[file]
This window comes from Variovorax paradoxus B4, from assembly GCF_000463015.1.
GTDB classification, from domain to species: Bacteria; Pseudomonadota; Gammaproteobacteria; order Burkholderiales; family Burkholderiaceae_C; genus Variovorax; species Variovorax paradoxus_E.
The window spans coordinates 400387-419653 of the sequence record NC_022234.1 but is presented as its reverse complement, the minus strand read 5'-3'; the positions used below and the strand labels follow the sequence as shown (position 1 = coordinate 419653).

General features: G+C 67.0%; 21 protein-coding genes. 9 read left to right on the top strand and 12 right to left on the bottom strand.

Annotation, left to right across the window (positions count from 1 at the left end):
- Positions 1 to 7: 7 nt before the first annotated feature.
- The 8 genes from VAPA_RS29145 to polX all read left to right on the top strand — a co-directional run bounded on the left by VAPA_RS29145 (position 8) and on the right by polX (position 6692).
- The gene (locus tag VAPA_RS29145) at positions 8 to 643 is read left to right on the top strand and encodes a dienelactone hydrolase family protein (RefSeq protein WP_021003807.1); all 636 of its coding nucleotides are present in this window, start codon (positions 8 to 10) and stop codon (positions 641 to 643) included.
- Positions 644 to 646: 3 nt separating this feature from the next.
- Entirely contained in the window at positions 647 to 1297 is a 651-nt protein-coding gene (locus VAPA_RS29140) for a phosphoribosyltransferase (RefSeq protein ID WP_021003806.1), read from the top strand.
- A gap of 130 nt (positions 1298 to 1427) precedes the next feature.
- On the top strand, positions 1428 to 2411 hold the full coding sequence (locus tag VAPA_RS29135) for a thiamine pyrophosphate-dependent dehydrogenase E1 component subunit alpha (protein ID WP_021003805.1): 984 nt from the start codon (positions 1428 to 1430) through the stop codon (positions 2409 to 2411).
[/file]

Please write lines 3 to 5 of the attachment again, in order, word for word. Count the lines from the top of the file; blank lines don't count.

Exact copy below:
The window spans coordinates 400387-419653 of the sequence record NC_022234.1 but is presented as its reverse complement, the minus strand read 5'-3'; the positions used below and the strand labels follow the sequence as shown (position 1 = coordinate 419653).

General features: G+C 67.0%; 21 protein-coding genes. 9 read left to right on the top strand and 12 right to left on the bottom strand.

Annotation, left to right across the window (positions count from 1 at the left end):